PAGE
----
How to Audit (Part 18): Alight Here for Connecting Trains
A Big 4 training contract is like taking the train. The journey takes three years. Emotions range from boredom to terror to farcical humour. The dining car has dry lunchtime sandwiches and gourmet client meals. It is always well stocked with alcohol.
There are many stops for exams. Some passengers will be kicked off for failing. Others will get off even if the train is moving. With great incredulity and relief, the train makes arrives at its qualification destination. Strangely, it looks like Crewe.
Crewe is regarded as the railway nexus for Western Europe. Here, you can change your career journey. The first class upgrade is complimentary. If you are unsure about where to go, then staff (aka recruitment consultants) are ready to help.
Having this choice is a marked contrast from the fixed path trainees have been used to. It is probably the first major career decision. Going through the education system is a broadly fixed path. Choices were dictated by parents. Attainment came from parental pressure and self expectation.
A training contract continues this fixed path. The difference is that you pay more taxes than at university. It’s a valuable first-time experience of the business world. However, at the end of it is the time to decide and specialise on a career.
For the time poor qualified-accountant, this blog post is a quick guide to your career choices.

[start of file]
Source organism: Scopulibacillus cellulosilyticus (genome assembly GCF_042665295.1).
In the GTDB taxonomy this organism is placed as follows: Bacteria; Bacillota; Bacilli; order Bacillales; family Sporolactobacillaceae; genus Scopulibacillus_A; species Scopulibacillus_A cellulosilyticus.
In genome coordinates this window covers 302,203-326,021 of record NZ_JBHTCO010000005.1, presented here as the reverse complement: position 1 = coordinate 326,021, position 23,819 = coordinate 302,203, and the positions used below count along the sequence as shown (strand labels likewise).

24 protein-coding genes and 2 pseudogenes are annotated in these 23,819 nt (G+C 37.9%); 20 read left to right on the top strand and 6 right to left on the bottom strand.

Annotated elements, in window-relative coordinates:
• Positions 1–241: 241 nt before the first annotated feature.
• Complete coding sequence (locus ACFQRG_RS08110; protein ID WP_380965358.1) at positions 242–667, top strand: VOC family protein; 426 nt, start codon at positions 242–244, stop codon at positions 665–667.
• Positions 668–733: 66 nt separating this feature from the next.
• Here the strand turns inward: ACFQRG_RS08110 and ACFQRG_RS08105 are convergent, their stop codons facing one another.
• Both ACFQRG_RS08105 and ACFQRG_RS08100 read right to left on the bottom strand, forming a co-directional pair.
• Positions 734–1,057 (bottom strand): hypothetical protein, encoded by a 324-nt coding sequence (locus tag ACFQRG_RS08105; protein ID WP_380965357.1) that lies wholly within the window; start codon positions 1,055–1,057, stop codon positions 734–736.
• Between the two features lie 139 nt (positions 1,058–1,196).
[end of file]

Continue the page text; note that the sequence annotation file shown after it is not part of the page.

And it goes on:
Take a Plane
The Big 4 is a good option for living abroad because of secondments to overseas offices. The interview process is less onerous because it’s internal. There is support for work visas and moving costs. You maintain a professional job without any retraining.
The disadvantage is that all countries outside Europe work harder and have less holiday. You’ll find that the inside of a plane is the same as a train, i.e. the work is all the same.
This means trying a different function within the firm. This is possible because bean counters don’t actually count beans. The majority of the Big 4’s revenue comes from consulting and tax services, not audit. The main benefit is being able to stay within the firm and try something new.
The main hurdle is making a business case saying that it is better for you to work for to earn money for a different department. Secondments are the hottest trend in the audit fashion world. This reflects Generation Y’s desire to have a variety of experiences (and to put off major decisions).
Aka working in industry / the client side. That is to say, being the internal preparer of accounts rather than the external checker of accounts. Generally, the work lifestyle is more stable. You perform the same tasks for the same team in the same office.
A recruitment consultant can guide you to the right job. Magically, your telephone number becomes known to 25% of recruitment consultants as soon as you qualify. The remaining 75% get your number from chain letters.
In the short term, most newly-qualified auditors will stay on. The most sensible (and depressing) piece of advice I’ve been given is that I will have a long career. Due to growing life expectancies and the future insolvency of social security, I will be working for another 50 years. Changing for the sake of change is silly.
Eventually, everyone will leave audit and will usually go to industry. The timing does matter. A year in audit is worth more than a year in industry. Those with long experience in audit can move onto very senior positions. That is, more senior than those who start in industry after qualification.
Is That It?
There are wider options available to the newly qualified auditor. One is becoming an anti-capitalist anarchist. However, if that was ever a remote option, then they wouldn’t have boarded the audit train in the first place.